Civic Park among projects to receive funding from 2019 legislative session

The recently concluded 2019 session of the Washington State Legislature delivered some good funding news for Edmonds, the city said Tuesday.

Funding for Civic Park led the way with up to $1.35 million for the development of the downtown Edmonds park. Funding would funnel through the Recreation Conservation Office under three parks and recreation programs: $500,000 from the Washington Wildlife and Recreation Program (WWRP), “Local Parks” category; $500,000 from the Land and Water Conservation Fund (pending likely allocation of federal dollars that fund the program) and $350,000 from the Youth Athletic Field Fund.

With these funds lined up, the $12 million project’s funding package is taking shape, the city said. Combined with Edmonds City Council-approved funds from City Real Estate Excise Tax (REET) dollars and park impact fees, as well as a Hazel Miller Foundation grant, this new state funding brings the cumulative total up to $9 million.

Parks and Recreation Director Carrie Hite said that she hopes to discuss with the city council later this year potential options for filling the remaining $3 million gap in order to meet the project’s scheduled ground-breaking in the April-May 2020 timeframe, with subsequent park construction expected to be complete 10 to 12 months later.

“Developing Civic Park has been a long-standing goal for the City of Edmonds and our community,” Hite said. “We are so grateful for the state capital budget appropriations for helping fund this signature Downtown Edmonds park. We are now even closer to our goal.”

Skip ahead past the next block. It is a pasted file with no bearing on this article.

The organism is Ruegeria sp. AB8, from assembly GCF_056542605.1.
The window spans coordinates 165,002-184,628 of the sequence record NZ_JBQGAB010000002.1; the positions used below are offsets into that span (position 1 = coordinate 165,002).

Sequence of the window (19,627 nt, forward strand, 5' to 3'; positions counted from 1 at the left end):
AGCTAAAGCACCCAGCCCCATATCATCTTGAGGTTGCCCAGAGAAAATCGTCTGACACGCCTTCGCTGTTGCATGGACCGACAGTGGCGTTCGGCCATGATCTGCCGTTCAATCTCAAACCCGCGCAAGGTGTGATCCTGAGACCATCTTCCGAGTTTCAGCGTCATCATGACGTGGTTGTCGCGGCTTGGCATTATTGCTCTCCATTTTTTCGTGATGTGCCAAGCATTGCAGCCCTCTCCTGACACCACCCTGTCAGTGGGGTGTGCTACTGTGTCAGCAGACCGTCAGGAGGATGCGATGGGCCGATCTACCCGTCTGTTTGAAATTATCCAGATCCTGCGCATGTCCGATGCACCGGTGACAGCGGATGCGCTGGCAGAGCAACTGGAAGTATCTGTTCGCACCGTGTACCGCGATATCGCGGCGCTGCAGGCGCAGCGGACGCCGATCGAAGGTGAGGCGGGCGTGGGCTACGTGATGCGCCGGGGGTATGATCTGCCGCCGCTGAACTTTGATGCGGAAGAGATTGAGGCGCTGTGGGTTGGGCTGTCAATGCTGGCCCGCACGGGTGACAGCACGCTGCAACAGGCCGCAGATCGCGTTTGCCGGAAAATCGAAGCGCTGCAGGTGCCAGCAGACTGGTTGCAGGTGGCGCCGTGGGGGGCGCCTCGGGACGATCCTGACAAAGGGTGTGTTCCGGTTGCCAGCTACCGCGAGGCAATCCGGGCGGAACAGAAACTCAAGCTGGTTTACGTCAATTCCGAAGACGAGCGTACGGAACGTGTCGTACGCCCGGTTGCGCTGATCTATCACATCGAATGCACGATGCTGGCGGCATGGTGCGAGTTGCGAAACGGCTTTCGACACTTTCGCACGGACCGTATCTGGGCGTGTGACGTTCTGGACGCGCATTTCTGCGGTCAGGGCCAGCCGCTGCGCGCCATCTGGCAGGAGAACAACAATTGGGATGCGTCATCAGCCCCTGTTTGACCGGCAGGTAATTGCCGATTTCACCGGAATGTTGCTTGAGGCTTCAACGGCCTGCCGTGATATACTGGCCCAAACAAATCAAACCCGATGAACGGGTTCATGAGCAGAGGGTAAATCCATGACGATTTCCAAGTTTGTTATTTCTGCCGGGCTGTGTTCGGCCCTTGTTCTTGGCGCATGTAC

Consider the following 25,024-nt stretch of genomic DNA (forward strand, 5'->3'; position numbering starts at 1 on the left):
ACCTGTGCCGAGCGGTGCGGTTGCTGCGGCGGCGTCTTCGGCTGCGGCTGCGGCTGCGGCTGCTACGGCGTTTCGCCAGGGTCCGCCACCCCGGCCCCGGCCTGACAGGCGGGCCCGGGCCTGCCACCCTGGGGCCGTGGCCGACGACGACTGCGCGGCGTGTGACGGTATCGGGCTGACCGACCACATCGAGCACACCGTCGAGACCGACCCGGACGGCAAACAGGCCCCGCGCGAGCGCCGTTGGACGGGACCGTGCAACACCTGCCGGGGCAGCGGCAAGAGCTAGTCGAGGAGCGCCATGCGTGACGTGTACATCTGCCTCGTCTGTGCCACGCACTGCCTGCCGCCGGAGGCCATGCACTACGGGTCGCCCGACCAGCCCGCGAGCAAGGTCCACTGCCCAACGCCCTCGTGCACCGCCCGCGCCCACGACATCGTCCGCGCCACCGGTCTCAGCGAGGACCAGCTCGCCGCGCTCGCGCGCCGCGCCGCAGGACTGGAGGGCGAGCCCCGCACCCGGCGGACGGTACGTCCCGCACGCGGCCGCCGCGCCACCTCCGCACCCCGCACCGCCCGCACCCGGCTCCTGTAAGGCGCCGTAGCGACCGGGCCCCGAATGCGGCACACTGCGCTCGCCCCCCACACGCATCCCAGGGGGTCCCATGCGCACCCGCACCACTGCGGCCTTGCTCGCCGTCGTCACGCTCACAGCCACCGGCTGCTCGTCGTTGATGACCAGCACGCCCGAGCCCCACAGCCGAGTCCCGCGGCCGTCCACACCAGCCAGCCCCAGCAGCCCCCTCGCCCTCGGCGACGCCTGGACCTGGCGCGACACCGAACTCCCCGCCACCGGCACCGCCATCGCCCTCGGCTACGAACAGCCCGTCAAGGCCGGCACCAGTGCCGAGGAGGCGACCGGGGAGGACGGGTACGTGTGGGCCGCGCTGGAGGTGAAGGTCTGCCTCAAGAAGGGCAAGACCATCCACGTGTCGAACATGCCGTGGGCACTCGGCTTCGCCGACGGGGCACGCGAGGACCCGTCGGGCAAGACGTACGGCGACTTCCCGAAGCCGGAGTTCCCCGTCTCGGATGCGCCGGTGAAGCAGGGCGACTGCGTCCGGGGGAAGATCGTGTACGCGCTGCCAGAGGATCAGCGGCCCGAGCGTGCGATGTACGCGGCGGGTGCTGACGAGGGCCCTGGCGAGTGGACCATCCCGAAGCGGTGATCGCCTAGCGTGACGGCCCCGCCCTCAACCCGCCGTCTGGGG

Also from the capital budget, the Legislature has allocated $515,000 for the Dayton Street Pump Station, a project intended to stem the flooding in the area of Dayton Street and SR 104 and the ferry holding lanes. “This project has a double benefit in that it will also help stem the influx of excessive fresh water into the Edmonds Marsh, which is a necessary precursor to restoring that saltwater marsh,” said Public Works Director Phil Williams.

Two Edmonds transportation projects will receive funding from the state transportation budget. To fund planned improvements to the Highway 99 Corridor, the state has moved forward $300,000 from the remaining $9 million of a $10 million appropriation that was initially approved for the 2021-23 biennium. ($1 million was pulled forward in last year’s transportation budget for use over the past year.)  Making these funds available this year will help the city continue its design efforts to make projects on Highway 99 ready in 2021 to use the remaining $8.7 million, especially as leverage to seek federal matching dollars, the city said.

And the Edmonds Street Waterfront Connector — aimed at providing unimpeded emergency-response access, as well as continuous pedestrian and bicycle access, to and from the waterfront — was awarded another $1,050,000, for a total state contribution of $7,050,000. Together with $1.5 million from the Port of Edmonds, the initial $8,550,000 generated so far is a significant local match to seek federal funds for this approximately $27.5 million project,”the city announcement said.

“I’m delighted that the state continues to see the vital importance of this project to Edmonds by awarding us these additional funds,” Mayor Dave Earling said of the waterfront connector funding. “While some have yet to appreciate the crucial need for this project, it’s clear the Legislature understands that mounting train volumes will soon create a truly unsafe condition for the hundreds of thousands of visitors and residents along our Waterfront. With Main and Dayton Streets blocked more frequently and for longer periods, response to life-threatening emergencies will be increasingly delayed. The Connector will solve this critical problem.”



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